- 45 a b c Foster CE, Marquez L, Davis AL, et al. A Surge in Pediatric Coronavirus Disease 2019 Cases: The Experience of Texas Children’s Hospital From March to June 2020. Journal of the Pediatric Infectious Diseases Society. 2020. https://academic.oup.com/jpids/advance-article/doi/10.1093/jpids/piaa164/6029978
- 46Hobbs CV, Drobeniuc J, Kittle T, et al. Estimated SARS-CoV-2 Seroprevalence Among Persons Aged <18 Years — Mississippi, May–September 2020. Morbidity and Mortality Weekly Report. 2021. www.cdc.gov/mmwr/volumes/70/wr/mm7009a4.htm
- 47 a b c d e f g Whittaker E, Bamford A, Kenny J, et al. Clinical Characteristics of 58 Children With a Pediatric Inflammatory Multisystem Syndrome Temporally Associated With SARS-CoV-2. JAMA. 2020. https://jamanetwork.com/journals/jama/fullarticle/2767209
- 48Jing QL, Lui MJ, Yuan J, et al. Household secondary attack rate of COVID-19 and associated determinants in Guangzhou, China: a retrospective cohort study. The Lancet Infectious Diseases. 2020. www.thelancet.com/journals/laninf/article/PIIS1473-3099(20)30471-0/fulltext#:~:text=In%20a%20study%20of%20the,of%20primary%20cases%20was%20examined.
- 49*Mizumoto K, Omori R, Nishiura H. Age specificity of cases and attack rate of novel coronavirus disease (COVID-19). medRxiv. 2020. www.medrxiv.org/content/10.1101/2020.03.09.20033142v1
- 50Zhang J, Litvinova M, Liang Y, et al. . Changes in contact patterns shape the dynamics of the cOVID-19 outbreak in China. Science. 2020. science.sciencemag.org/content/early/2020/05/04/science.abb8001
- 51Wang Z, Ma W, Zheng X, et al. Household transmission of SARS-CoV-2. Journal of Infection. 2020. www.sciencedirect.com/science/article/pii/S0163445320301699
- 52COVID-19 National Emergency Response Center. Coronavirus Disease-19: Summary of 2,370 Contact Investigations of the First 30 Cases in the Republic of Korea. Osong Public Health and Research Perspectives. 2020. www.ncbi.nlm.nih.gov/pmc/articles/PMC7104686/
- 53 a b c Boulad F, Kamboj M, Bouvier N, et al. COVID-19 in Children With Cancer in New York City. Jama. 2020. https://jamanetwork.com/journals/jamaoncology/fullarticle/2766112
- 54 a b c Li W, Zhang B, Lu J, et al. The characteristics of household transmission of COVID 19. Clinical Infectious Diseases. 2020. https://www.ncbi.nlm.nih.gov/pmc/articles/PMC7184465/
- 55National Centre for Immunisation Research and Surveillance. COVID-19 in schools – the experience in NSW. 2020. www.ncirs.org.au/covid-19-in-schools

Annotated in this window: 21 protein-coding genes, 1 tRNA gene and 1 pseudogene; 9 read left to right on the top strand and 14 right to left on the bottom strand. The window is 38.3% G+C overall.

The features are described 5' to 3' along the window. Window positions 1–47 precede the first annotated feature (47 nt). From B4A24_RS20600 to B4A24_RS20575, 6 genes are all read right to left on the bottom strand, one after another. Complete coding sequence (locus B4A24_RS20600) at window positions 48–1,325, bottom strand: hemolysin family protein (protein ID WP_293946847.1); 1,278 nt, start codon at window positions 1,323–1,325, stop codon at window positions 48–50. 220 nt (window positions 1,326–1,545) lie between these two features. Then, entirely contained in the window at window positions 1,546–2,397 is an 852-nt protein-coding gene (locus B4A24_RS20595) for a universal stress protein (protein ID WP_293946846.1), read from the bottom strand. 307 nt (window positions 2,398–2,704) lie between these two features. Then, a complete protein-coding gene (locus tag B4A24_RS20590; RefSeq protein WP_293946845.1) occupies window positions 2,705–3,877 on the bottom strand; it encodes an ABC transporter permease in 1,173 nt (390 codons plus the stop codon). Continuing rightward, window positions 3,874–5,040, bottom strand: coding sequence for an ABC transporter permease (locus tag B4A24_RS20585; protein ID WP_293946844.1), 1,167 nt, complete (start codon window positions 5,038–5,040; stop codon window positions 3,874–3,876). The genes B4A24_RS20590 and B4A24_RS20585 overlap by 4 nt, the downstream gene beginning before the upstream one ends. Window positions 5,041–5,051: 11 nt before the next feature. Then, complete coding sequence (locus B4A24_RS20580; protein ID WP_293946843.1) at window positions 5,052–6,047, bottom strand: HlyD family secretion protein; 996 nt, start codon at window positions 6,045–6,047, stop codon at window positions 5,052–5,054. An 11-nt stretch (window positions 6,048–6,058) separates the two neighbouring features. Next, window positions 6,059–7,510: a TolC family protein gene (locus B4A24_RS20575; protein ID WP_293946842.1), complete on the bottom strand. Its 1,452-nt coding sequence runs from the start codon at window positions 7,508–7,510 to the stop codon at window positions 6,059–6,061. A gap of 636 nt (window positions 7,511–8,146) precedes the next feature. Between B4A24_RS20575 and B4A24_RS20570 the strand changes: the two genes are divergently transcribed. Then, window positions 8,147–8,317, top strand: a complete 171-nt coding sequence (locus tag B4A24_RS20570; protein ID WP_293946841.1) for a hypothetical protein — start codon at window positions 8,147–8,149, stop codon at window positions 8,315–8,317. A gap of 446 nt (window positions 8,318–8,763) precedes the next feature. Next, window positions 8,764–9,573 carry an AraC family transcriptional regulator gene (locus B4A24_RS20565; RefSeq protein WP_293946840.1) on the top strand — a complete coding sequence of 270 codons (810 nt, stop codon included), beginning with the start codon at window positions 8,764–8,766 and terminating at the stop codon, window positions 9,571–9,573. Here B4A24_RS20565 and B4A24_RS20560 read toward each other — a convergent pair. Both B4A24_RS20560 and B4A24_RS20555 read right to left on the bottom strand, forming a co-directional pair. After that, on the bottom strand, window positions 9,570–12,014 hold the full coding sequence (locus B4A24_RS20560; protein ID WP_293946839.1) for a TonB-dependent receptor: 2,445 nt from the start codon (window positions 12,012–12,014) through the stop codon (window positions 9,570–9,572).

- 56Rosenberg ES, Dufort EM, Blog DS, et al. COVID-19 Testing, Epidemic Features, Hospital Outcomes, and Household Prevalence, New York State-March 2020. Clinical Infectious Diseases. 2020. www.ncbi.nlm.nih.gov/pmc/articles/PMC7239264/
- 57 a b Yung CF, Kam K, Chong CY, et al. Household Transmission of Severe Acute Respiratory Syndrome Coronavirus 2 from Adults to Children. The Journal of Pediatrics. 2020. https://www.jpeds.com/article/S0022-3476(20)30852-0/fulltext
- 58 a b Torres JP, Piñera C, De La Maza V, et al. SARS-CoV-2 antibody prevalence in blood in a large school community subject to a Covid-19 outbreak: a cross-sectional study. Clinical Infectious Diseases. 2020. https://academic.oup.com/cid/advance-article/doi/10.1093/cid/ciaa955/5869860
- 59Ding Y, Yan H, Guo W. Clinical Characteristics of Children With COVID-19: A Meta-Analysis. Frontiers in Pediatrics. 2020. www.frontiersin.org/article/10.3389/fped.2020.00431
- 60 a b c Ladhani SN, Amin-Chowdhury Z, Davies HG, et al. COVID-19 in children: analysis of the first pandemic peak in England. Archives of Disease in Childhood. 2020. https://adc.bmj.com/content/archdischild/early/2020/07/28/archdischild-2020-320042
- 61Sisk B, Cull W, Harris JM, et al. National Trends of Cases of COVID-19 in Children Based on US State Health Department Data. Pediatrics. 2020. pediatrics.aappublications.org/content/pediatrics/146/6/e2020027425
- 62 a b Lachassinne E, de Pontual L, Caseris M, et al. SARS-CoV-2 transmission among children and staff in daycare centres during a nationwide lockdown in France: a cross-sectional, multicentre, seroprevalence study. The Lancet Child & adolescent health. 2021. https://www.thelancet.com/journals/lanchi/article/PIIS2352-4642(21)00024-9/fulltext